Aviation

Spirit Aero unveils seven-story building tied to $1 billion expansion, new jobs

Spirit breaks ground for $1 billion expansion, new jobs

Spirit AeroSystems CEO Tom Gentile announced the unveiling of the company's new Global Digital Logistics Center, a seven-story 150,000-square-foot building as part of a $1 billion expansion that includes over 1,000 new jobs. (May 21, 2018)
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Spirit AeroSystems CEO Tom Gentile announced the unveiling of the company's new Global Digital Logistics Center, a seven-story 150,000-square-foot building as part of a $1 billion expansion that includes over 1,000 new jobs. (May 21, 2018)

Spirit AeroSystems' newest building in Wichita will be high-tech, 70 feet high and house 2.3 million aircraft parts.

The aircraft supplier and city's largest employer revealed plans Monday for a 150,000-square-foot building — part of a $1 billion expansion that includes 1,000 new jobs.

The $23 million building, which Spirit calls its Global Digital Logistics Center, will house and distribute parts Spirit uses throughout its Wichita factory on south Oliver. It also will free up space in a building next door to create what company officials call a "center of excellence in material cutting."

The new building replaces 500,000 square feet of space throughout Spirit's campus used to store parts.

It will do so by building up — seven stories up, said Ron Rabe, Spirit senior vice president of fabrication and supply chain.

The new building will use automation to house and retrieve those parts.

"As our production rates increase . . . and we expand work on other programs, the timely logistics and delivery of aircraft components becomes even more critical to ensure our success," he said.

Improvements in technology and automation will allow Spirit to better handle the receipt and delivery of more than 51,000 parts daily in the new building, Spirit CEO Tom Gentile said.

"This new digital logistics center will help us manage that at four times the rate of productivity," Gentile said. "It will reduce our dock-to-stock, it will improve our picking accuracy and production and it will make us a more efficient manufacturer as we serve the 11 million square feet of manufacturing space that we have here in Wichita."

Rabe said some of the 1,000 new jobs Spirit is adding from its expansion between now and 2019 will be assigned to the new building, though he said he didn't know how many.

Nearly half of the new building, located on east Colfax Street just north of Spirit's main plant, will be paid for by the city of Wichita and Sedgwick County — $7 million from the county and $3 million from the city. The remaining $13 million will be paid by Spirit. The city's and county's cash contributions will be held in escrow and paid out incrementally during construction, according to a development agreement.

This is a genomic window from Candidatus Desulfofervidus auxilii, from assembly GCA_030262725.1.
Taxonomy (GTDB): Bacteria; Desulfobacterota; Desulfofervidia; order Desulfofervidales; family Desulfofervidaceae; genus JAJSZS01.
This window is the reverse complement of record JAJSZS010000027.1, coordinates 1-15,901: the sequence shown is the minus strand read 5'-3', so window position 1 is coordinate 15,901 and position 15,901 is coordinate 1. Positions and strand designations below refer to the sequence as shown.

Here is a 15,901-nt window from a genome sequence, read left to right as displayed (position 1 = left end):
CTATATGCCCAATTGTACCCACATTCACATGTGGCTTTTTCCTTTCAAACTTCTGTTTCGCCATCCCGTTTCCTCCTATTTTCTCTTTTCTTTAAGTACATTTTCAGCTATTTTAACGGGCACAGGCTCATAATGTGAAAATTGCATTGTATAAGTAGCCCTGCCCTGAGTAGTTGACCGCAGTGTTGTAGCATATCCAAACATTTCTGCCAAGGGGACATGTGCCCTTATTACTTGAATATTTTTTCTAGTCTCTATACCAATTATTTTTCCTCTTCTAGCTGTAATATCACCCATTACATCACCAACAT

The city and county also will hold the mortgage on the new building through an entity called Eclipse Investment Association.

Mayor Jeff Longwell said at the ground breaking that the new center and Spirit's expansion is "critically important to Wichita" and the partnership between the company, city and county made it work.

"Even more importantly, when you have someone like Tom Gentile that says, 'Look, we know what we have in Wichita. We want to build our footprint. We want to grow in Wichita. Let's figure out how to make it happen,'" Longwell said. "(It's) probably not the perfect position of strength to negotiate from, but we like your commitment to Wichita, Tom."

The new building is expected to be completed by early summer 2019, and it will probably take the remainder of the year for the company to move in its people and parts, Rabe said.

Gentile said the new building will free up space in Spirit's distribution center that is just south of the new construction.

It's there that Spirit will eventually create a material cutting center of excellence, which Gentile said will also increase Spirit's efficiency and its costs to manufacture parts for Boeing airplanes, including the fuselage of the 737.

The material cutting center will "not only make Spirit more competitive but our entire local supply base, because we'll be able to buy direct from the mills for material at very good rates based on our economies of scale," Gentile said. "We'll be able to cut the material to size and distribute it to our local suppliers so that they can be more competitive."

Jerry Siebenmark: 316-268-6576, @jsiebenmark
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